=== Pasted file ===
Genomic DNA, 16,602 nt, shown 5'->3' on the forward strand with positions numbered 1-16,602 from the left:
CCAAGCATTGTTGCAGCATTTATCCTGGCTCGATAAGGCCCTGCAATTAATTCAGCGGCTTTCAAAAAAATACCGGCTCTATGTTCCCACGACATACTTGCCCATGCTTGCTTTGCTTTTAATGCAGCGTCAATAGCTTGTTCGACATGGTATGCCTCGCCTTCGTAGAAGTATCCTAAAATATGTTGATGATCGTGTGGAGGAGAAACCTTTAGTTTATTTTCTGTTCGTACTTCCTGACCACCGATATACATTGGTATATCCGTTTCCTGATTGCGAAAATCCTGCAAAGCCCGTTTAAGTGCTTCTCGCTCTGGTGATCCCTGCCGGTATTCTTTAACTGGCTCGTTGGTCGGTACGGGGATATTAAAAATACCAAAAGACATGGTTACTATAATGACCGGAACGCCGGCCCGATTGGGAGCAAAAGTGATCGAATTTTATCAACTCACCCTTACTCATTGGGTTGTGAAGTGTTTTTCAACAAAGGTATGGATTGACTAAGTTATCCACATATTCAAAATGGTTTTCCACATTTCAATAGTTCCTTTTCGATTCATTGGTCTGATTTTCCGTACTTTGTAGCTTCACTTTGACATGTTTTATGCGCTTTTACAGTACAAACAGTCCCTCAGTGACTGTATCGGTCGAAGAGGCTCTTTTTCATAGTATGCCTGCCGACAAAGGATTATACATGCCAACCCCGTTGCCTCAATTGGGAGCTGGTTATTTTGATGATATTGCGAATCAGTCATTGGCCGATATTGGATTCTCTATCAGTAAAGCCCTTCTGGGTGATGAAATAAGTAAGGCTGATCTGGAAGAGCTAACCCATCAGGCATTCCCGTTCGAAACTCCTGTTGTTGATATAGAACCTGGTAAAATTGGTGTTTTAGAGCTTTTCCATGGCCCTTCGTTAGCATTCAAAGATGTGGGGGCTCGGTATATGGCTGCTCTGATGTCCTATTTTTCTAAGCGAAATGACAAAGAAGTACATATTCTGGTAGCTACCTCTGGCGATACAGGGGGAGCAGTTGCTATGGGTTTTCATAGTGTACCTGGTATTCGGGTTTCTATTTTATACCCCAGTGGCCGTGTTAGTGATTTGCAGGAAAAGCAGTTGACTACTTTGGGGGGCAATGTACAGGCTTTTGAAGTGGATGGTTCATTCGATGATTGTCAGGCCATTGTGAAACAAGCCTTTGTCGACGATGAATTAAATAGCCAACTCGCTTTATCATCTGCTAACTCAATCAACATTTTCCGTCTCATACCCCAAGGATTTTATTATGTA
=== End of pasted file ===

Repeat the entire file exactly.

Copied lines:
Genomic DNA, 16,602 nt, shown 5'->3' on the forward strand with positions numbered 1-16,602 from the left:
CCAAGCATTGTTGCAGCATTTATCCTGGCTCGATAAGGCCCTGCAATTAATTCAGCGGCTTTCAAAAAAATACCGGCTCTATGTTCCCACGACATACTTGCCCATGCTTGCTTTGCTTTTAATGCAGCGTCAATAGCTTGTTCGACATGGTATGCCTCGCCTTCGTAGAAGTATCCTAAAATATGTTGATGATCGTGTGGAGGAGAAACCTTTAGTTTATTTTCTGTTCGTACTTCCTGACCACCGATATACATTGGTATATCCGTTTCCTGATTGCGAAAATCCTGCAAAGCCCGTTTAAGTGCTTCTCGCTCTGGTGATCCCTGCCGGTATTCTTTAACTGGCTCGTTGGTCGGTACGGGGATATTAAAAATACCAAAAGACATGGTTACTATAATGACCGGAACGCCGGCCCGATTGGGAGCAAAAGTGATCGAATTTTATCAACTCACCCTTACTCATTGGGTTGTGAAGTGTTTTTCAACAAAGGTATGGATTGACTAAGTTATCCACATATTCAAAATGGTTTTCCACATTTCAATAGTTCCTTTTCGATTCATTGGTCTGATTTTCCGTACTTTGTAGCTTCACTTTGACATGTTTTATGCGCTTTTACAGTACAAACAGTCCCTCAGTGACTGTATCGGTCGAAGAGGCTCTTTTTCATAGTATGCCTGCCGACAAAGGATTATACATGCCAACCCCGTTGCCTCAATTGGGAGCTGGTTATTTTGATGATATTGCGAATCAGTCATTGGCCGATATTGGATTCTCTATCAGTAAAGCCCTTCTGGGTGATGAAATAAGTAAGGCTGATCTGGAAGAGCTAACCCATCAGGCATTCCCGTTCGAAACTCCTGTTGTTGATATAGAACCTGGTAAAATTGGTGTTTTAGAGCTTTTCCATGGCCCTTCGTTAGCATTCAAAGATGTGGGGGCTCGGTATATGGCTGCTCTGATGTCCTATTTTTCTAAGCGAAATGACAAAGAAGTACATATTCTGGTAGCTACCTCTGGCGATACAGGGGGAGCAGTTGCTATGGGTTTTCATAGTGTACCTGGTATTCGGGTTTCTATTTTATACCCCAGTGGCCGTGTTAGTGATTTGCAGGAAAAGCAGTTGACTACTTTGGGGGGCAATGTACAGGCTTTTGAAGTGGATGGTTCATTCGATGATTGTCAGGCCATTGTGAAACAAGCCTTTGTCGACGATGAATTAAATAGCCAACTCGCTTTATCATCTGCTAACTCAATCAACATTTTCCGTCTCATACCCCAAGGATTTTATTATGTA